Located on a stretch of Highland with little foot traffic, surrounded by commercial buildings, and ironically oriented with its back to the street, Susan Feinger's STREET feels sort of hidden - despite being in eyeshot of Mozza. Entering off Highland, one sees a charcoal gray building - nothing to look at aside from the neon sign - and enters into an riot of black, red, and orange. The room feels sexy and modern but also a little fun, a sort of cross between the ambiance of Border Grill and Rivera.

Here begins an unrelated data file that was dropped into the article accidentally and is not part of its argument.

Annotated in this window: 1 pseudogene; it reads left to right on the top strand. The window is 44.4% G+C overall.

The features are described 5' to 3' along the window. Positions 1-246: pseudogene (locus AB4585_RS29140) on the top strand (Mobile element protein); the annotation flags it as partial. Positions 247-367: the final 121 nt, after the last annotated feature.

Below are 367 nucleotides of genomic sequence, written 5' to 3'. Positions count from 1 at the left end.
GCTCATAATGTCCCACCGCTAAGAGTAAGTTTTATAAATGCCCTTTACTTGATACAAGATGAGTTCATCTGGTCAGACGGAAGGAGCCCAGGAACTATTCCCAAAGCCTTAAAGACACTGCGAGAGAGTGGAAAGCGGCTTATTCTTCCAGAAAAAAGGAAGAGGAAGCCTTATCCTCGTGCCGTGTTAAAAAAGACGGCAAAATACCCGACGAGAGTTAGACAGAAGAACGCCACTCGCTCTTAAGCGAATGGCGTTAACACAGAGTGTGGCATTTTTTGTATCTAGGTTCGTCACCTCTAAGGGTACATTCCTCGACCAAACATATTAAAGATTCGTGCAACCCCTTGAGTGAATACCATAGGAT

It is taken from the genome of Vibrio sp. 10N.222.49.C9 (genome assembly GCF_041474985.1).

The service was eager to please when we went, although the kitchen was having trouble keeping up with demand. For a good twenty minutes, people being seated were asked to hold off from ordering while the kitchen caught up, and our table was the last to get the cumin-dusted millet marshmallow puffs as they had run out - at 8:00 P.M. (That's a shame as they were pretty tasty.) The backserver was as enthusiastic as our server, which shows that the staff is really invested. At one point, we were brought a dish we didn't order and sent it back; the next day, we noticed we had been charged for it. (We were feeling pretty good from a lot of drinks when the check came, so we didn't really pore over it at the table.) I e-mailed the restaurant just to let them know of the error so they can be aware going forward - they are just getting started, after all - and they made quick amends to take care of it. Very classy.